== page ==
This is vitally important for Places for Everyone, the Region’s spatial plan. Tyndall assume that the cumulative emissions from 2018 to 2038 are compensated with carbon removals (by the land and the trees) from 2039 to 2100. Since Places for Everyone will involve a lot of building on green space, then the capacity to remove these unmitigated emissions will decrease, helping lock in continued carbon emissions after the supposed zero carbon date. Let’s look at the scale of green space loss, and the other carbon consequences of Places for Everyone.

Places for Everyone – a lot of building construction and a lot of carbon 

By 2037, Places for Everyone plans to deliver “1,900,000 sqm of accessible new office floorspace” – but 3,352,371 has been earmarked. For Industry and warehousing, “at least 3,330,000 sqm of new, accessible, industrial and warehousing floorspace will be provided”, but 4,185,793 has been identified. For housing, “minimum of 164,880 net additional dwellings will be delivered over the period 2021-37, or an annual average of around 10,305.” (Note 3) Again, they have identified space for more, 190,752. Translated into hectares, the allocation of land is as follows (own calculations from P4E documentation and FOIA responses).

So the total green space to be built on (not including the brownfield areas that have reverted to nature and the “mixed” category) will be approximately 3,600 ha, more than 13 square miles.

This is an enormous scale of development which will have several kinds of carbon impact.
Building on green space means,

  • the loss of the natural ability of the plants and soil to capture and lock away (sequester) carbon;
  • the loss of the opportunity to enhance the capacity of these spaces to capture and sequester carbon, for example by additional plantings and restoration of wetlands and other soils.

While building anywhere involves,

  • the carbon emissions that arise from construction of the new buildings, roads and other infrastructure, both on site and all along the supply chain;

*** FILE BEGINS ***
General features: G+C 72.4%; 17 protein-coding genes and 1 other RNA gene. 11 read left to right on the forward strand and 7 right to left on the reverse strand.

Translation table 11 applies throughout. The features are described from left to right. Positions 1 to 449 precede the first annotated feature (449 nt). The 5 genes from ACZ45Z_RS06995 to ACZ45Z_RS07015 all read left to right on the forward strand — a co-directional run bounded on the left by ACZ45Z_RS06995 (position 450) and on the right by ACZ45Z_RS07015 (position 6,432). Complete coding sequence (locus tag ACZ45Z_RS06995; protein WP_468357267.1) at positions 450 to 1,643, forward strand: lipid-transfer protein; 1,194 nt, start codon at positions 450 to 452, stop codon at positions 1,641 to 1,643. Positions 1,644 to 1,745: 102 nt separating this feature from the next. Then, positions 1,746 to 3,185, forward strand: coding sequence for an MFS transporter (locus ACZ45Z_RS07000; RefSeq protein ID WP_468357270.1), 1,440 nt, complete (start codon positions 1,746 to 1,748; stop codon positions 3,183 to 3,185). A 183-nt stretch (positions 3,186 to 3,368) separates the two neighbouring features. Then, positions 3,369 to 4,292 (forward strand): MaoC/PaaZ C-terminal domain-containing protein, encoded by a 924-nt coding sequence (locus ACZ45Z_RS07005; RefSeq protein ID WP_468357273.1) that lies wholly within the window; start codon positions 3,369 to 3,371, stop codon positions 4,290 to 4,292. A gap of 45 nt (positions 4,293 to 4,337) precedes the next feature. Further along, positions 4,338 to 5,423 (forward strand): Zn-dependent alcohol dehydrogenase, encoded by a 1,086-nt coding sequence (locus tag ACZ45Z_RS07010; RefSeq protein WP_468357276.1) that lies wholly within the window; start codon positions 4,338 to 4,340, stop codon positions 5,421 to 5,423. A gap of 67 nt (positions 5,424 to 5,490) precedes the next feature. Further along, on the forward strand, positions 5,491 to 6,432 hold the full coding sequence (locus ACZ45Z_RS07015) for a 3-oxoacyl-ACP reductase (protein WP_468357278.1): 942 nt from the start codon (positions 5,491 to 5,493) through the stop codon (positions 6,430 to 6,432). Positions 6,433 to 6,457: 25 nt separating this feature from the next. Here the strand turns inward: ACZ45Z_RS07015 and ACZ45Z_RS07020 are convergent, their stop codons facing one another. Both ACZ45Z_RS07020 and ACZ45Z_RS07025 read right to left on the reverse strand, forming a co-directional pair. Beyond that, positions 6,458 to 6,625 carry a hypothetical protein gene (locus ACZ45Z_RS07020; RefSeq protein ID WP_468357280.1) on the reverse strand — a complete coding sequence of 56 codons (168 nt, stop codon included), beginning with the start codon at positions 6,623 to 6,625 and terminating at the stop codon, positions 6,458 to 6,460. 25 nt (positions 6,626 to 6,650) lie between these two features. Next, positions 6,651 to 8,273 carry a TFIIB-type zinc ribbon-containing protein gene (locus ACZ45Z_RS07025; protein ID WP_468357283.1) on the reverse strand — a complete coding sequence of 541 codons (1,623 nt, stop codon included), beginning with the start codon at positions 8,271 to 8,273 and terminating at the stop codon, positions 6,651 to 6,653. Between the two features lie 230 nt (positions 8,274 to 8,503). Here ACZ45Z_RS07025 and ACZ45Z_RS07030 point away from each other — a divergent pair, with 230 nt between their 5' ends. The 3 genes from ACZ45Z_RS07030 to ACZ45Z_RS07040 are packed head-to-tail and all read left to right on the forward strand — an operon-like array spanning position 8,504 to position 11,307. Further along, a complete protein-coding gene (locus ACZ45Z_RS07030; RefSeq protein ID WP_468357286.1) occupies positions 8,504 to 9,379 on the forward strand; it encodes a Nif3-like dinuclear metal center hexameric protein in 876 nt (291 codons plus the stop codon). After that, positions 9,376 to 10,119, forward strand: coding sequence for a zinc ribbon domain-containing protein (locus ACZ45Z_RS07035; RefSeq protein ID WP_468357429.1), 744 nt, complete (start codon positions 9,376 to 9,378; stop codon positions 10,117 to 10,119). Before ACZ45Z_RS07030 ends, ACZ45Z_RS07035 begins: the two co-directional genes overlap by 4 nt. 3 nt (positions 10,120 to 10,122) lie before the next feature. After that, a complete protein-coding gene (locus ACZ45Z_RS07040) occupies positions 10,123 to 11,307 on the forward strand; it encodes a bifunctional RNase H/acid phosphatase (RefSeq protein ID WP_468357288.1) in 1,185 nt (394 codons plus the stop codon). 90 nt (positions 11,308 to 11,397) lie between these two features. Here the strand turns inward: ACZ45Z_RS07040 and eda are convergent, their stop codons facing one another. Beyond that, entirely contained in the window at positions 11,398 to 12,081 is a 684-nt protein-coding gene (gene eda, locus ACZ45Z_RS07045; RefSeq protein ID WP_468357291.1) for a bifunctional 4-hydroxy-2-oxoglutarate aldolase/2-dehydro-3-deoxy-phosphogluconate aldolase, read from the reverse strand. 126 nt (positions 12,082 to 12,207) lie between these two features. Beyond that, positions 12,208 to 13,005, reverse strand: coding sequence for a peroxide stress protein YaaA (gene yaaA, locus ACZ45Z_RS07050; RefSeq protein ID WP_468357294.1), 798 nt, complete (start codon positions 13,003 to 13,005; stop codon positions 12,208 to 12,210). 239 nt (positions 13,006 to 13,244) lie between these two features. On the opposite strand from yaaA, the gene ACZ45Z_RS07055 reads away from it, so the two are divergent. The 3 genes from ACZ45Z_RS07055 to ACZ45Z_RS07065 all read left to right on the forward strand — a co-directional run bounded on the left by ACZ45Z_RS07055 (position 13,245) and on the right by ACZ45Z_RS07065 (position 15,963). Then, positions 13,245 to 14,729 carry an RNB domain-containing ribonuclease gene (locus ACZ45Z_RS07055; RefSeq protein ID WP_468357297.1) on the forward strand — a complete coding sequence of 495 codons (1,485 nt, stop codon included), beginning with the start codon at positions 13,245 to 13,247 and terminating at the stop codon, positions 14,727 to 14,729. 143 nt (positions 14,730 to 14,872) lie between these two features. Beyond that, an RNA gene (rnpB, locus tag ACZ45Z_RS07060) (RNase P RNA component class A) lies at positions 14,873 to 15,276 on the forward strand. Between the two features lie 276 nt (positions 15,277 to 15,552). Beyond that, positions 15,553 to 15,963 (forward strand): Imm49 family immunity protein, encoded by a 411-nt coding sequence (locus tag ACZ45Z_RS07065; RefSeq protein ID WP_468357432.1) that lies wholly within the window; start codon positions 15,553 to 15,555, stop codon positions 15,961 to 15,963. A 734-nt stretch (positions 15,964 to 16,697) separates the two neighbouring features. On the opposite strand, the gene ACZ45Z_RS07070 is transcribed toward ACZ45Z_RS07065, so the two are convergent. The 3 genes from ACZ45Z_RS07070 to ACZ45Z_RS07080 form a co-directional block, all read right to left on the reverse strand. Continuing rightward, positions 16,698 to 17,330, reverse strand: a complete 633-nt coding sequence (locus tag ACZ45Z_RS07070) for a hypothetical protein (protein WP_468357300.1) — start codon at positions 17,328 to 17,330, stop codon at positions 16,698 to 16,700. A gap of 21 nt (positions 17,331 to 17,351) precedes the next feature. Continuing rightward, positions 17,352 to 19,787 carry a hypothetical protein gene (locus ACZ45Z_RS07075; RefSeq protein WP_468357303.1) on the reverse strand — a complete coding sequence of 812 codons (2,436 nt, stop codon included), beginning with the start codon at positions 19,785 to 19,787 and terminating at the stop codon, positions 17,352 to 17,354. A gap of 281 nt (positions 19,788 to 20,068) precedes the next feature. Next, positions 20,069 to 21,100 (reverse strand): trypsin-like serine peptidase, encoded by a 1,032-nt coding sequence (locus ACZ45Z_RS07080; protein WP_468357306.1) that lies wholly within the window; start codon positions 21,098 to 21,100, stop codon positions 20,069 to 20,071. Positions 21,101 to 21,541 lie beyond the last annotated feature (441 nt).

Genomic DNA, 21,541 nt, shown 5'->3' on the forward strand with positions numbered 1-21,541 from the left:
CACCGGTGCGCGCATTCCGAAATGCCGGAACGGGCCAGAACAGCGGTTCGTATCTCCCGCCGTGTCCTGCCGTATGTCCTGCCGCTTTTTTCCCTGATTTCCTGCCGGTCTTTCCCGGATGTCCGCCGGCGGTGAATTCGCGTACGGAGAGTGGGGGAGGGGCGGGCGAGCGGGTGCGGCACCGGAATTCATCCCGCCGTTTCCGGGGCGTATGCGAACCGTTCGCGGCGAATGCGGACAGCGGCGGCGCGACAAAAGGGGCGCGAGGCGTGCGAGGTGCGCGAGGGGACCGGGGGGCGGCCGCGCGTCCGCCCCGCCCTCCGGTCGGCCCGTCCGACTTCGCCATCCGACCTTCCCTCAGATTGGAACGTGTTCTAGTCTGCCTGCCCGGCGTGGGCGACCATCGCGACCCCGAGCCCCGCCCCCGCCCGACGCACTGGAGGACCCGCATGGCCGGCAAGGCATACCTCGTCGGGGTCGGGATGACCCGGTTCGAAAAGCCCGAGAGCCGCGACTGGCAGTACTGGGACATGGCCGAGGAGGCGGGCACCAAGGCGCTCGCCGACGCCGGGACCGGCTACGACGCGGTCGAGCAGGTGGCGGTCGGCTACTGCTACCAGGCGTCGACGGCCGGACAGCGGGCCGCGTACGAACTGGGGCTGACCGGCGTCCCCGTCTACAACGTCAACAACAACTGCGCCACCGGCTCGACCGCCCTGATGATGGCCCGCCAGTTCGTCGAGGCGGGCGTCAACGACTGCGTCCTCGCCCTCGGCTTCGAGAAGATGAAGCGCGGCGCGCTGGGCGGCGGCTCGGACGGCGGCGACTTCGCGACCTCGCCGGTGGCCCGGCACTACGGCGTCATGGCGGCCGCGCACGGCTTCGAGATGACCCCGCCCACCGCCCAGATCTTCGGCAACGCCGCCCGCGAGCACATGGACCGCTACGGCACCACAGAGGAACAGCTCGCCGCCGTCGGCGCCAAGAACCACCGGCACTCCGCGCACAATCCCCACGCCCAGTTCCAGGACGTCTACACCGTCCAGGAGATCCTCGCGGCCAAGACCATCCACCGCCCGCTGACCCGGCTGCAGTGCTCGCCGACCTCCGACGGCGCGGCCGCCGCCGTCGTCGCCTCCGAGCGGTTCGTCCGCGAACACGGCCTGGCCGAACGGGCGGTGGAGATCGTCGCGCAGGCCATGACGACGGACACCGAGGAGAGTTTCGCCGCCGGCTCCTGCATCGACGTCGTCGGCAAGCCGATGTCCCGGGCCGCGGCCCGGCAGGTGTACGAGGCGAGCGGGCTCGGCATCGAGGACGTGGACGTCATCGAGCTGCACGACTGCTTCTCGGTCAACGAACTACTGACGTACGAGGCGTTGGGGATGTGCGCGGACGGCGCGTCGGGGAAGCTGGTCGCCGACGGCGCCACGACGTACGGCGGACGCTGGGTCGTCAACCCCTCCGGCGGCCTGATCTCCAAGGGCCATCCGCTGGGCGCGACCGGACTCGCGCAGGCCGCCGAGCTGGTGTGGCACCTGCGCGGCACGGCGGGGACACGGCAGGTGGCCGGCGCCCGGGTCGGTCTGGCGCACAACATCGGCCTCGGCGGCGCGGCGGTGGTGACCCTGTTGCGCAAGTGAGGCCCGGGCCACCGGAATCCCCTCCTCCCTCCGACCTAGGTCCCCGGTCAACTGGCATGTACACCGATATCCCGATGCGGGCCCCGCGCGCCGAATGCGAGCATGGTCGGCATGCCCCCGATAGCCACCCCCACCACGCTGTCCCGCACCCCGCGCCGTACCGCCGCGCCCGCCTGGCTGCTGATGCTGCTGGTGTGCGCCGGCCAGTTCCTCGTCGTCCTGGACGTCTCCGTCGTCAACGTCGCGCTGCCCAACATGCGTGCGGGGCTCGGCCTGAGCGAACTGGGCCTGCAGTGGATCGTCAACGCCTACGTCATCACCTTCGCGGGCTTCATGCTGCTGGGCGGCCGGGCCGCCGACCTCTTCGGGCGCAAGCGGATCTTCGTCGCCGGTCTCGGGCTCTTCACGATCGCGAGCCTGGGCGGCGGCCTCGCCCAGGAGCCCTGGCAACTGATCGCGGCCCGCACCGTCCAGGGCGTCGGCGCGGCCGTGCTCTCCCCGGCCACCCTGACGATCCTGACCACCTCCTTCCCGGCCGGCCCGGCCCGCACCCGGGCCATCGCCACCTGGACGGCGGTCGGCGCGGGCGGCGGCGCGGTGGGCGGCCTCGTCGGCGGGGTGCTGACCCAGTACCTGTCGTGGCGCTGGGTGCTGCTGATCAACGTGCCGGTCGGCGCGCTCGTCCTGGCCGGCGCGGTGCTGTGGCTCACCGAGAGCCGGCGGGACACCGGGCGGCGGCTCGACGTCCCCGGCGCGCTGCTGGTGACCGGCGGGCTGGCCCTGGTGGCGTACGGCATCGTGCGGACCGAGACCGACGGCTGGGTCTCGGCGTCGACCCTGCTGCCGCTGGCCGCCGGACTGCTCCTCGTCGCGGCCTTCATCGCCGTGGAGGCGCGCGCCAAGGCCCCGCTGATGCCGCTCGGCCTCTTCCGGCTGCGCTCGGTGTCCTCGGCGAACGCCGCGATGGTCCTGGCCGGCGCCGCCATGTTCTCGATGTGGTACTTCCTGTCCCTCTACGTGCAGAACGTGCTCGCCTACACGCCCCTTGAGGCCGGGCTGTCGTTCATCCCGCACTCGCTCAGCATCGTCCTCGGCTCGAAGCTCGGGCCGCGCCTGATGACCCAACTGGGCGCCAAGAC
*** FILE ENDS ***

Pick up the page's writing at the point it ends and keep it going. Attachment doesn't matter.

• the carbon emissions that will be generated by all these new buildings, their heating, lighting, and machinery in use;
  • the carbon emissions from the transport that these buildings require to reach and supply them, including workforce movements from residential to employment space every day;
  • the additional emissions that would be caused by any overall increase in the scale of the economy due to this new investment (a key objective for GMCA in doing al this construction is to stimulate economic growth, which inherently generates further carbon emissions).

The whole question of the carbon consequences of planning (i.e. construction of buildings and so on) is explored in more detail in Steady State Manchester’s Carbon and Planning Workbook (Note 5).

A new study, by a group of researchers expert in climate change, construction, finance and planning, finds that the government’s housing targets for England, if met, would exceed the country’s legislated 2050 carbon budget (Note 6). That budget is less stringent than the Greater Manchester one so if Greater Manchester is still committed to their 2038, 67 MT budget (and why declare a Climate emergency if not?), then it is highly likely that on housing alone, the Places for Everyone proposals will be disastrous for the region’s ambition to be carbon neutral. Since the region uses the government’s methodology for calculating the number of new housing units needed, then it does seem highly likely that here too, the housing plans will scupper carbon neutrality. We can’t let that happen. Our preliminary calculations indicate that this pattern found by the researchers, nationally, indeed holds for the Greater Manchester case.